Sacred Liturgy & Sacraments: March 2011 Archives

Misa Mosaico San Marco.jpgPère [Cardinal] Yves Congar, OP, in 1963 quoted by Geoffrey Hull in The Banished Heart (2010): 

Nothing is more educative for man in his totality than the liturgy. The Bible is certainly a marvelous teacher of prayer, of the sense of God and of the adult convictions of conscience. Used alone, the Bible might produce a Christian of the Puritan tradition, an individualist and even a visionary. The liturgy, however, is the "authentic method instituted by the Church to unite souls to Jesus" (Dom Maurice Festugière). The sort of Christian produced by an enlightened and docile participation in the liturgy is a man of peace and unified in every fibre of his human nature by the secret and powerful penetration of faith and love in his life, throughout a period of prayer and worship, during which he learned, at his mothers knee and without effort, the Church's language: her language of faith, love, hope, and fidelity. There is no better way of acquiring "the mind of the Church" in the widest and most interior interpretation of this expression.

My friend, Father Mark posted this paragraph quoting Cardinal Congar from a recently published book, The Banished Heart (Continuum, 2010 - the link above takes you to the book) on his blog and I am shamelessly posting it here because I think it fully captures what this blog is about, and more importantly, what the Christian life is exactly about.
There is no such thing as pure spirituality because there is no such thing as spirituality without reality. One needs a body to have a healing, water is required for holy water.

As Chesteron reminds us, the sacraments are both certain and incredible, both ideas are true and yet a paradox. The sacraments of the Church are solidly physical and wonderfully spiritual. The sacraments, as known by the Church, are ways of seeing (faith) the invisible. Any of the seven sacraments are philosophically the same as knowing the paradox of God: Spirit becoming flesh. Look at the greatest sacrament, the Eucharist, it is spirit and substance together, it is the Presence of the One who was crucified and risen, it's healing and food and a pledge. And all these things are true we can never exhaust the meaning of the sacrament because of its divine reality.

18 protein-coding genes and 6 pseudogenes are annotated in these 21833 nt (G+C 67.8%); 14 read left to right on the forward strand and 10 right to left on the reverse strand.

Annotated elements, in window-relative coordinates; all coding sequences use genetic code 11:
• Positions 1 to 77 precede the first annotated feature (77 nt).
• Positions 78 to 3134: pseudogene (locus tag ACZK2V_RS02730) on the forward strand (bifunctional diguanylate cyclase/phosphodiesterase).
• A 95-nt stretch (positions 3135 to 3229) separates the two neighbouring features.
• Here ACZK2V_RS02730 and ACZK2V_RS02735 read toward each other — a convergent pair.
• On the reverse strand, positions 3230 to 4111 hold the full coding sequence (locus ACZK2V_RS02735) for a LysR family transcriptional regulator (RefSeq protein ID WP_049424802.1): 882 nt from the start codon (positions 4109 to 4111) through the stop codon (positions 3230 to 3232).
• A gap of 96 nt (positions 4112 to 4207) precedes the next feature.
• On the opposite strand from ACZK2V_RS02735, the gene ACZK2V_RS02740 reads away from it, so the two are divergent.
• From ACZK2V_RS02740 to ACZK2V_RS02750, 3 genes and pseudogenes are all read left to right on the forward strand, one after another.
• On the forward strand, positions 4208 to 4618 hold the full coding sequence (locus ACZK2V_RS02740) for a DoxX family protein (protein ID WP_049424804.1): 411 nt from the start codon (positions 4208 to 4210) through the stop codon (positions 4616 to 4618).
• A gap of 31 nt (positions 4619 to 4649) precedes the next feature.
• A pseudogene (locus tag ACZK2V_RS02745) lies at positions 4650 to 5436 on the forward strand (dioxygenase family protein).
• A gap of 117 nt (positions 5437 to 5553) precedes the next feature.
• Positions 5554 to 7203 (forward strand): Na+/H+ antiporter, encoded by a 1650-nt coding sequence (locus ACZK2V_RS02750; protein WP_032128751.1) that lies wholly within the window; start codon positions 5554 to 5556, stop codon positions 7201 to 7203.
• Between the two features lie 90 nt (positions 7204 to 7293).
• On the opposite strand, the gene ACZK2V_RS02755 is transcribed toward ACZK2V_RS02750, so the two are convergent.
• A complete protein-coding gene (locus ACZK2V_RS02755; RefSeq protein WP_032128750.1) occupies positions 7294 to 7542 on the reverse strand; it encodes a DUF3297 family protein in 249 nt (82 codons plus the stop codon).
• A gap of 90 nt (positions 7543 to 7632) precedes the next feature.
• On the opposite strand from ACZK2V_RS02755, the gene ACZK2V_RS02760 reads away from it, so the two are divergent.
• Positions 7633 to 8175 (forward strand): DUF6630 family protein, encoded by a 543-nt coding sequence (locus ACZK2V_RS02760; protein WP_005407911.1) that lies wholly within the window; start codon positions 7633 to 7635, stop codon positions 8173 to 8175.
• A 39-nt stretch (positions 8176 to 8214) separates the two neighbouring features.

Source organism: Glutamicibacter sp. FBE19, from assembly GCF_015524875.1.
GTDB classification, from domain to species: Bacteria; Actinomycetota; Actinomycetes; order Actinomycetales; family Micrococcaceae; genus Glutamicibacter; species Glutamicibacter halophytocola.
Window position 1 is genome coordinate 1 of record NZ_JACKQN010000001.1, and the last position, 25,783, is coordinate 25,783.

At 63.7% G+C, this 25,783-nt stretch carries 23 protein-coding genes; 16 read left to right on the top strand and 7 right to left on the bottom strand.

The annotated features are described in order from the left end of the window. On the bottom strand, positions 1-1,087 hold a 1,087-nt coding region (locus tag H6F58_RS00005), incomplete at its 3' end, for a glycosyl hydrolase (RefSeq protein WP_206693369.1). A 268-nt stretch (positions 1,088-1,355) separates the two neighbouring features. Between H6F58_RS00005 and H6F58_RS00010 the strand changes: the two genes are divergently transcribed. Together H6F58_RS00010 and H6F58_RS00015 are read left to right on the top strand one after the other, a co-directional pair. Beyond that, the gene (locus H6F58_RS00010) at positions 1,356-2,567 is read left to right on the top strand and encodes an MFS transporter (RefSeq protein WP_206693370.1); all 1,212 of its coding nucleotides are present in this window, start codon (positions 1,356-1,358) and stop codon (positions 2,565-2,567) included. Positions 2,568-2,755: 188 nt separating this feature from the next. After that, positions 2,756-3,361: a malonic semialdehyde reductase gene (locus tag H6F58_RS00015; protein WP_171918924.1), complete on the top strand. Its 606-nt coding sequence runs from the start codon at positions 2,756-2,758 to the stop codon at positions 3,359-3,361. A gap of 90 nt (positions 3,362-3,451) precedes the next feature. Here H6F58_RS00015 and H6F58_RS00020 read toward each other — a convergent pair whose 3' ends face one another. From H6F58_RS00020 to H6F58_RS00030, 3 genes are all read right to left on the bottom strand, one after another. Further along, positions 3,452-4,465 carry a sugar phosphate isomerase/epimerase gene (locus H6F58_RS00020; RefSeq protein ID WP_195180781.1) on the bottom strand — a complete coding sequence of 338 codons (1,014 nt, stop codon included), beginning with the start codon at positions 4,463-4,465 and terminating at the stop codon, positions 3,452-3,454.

Sacraments coming face to face with God, and face to face with ourselves. They reveal God's face of love and mercy, and they also pull back the veils that cover our face. God comes and finds us through the sacraments.
Roman missal page2.jpgThe English speaking world will begin to pray the new translation of the Roman Missal (2002) on the First Sunday of Advent.

Various publishers are offering the opportunity--with discounts-- on a pre-order of a copy of the Roman Missal. Four US publishers are noted here:

About the author

Paul A. Zalonski is from New Haven, CT. He is a member of the Fraternity of Communion and Liberation, a Catholic ecclesial movement and an Oblate of Saint Benedict. Contact Paul at paulzalonski[at]



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About this Archive

This page is a archive of entries in the Sacred Liturgy & Sacraments category from March 2011.

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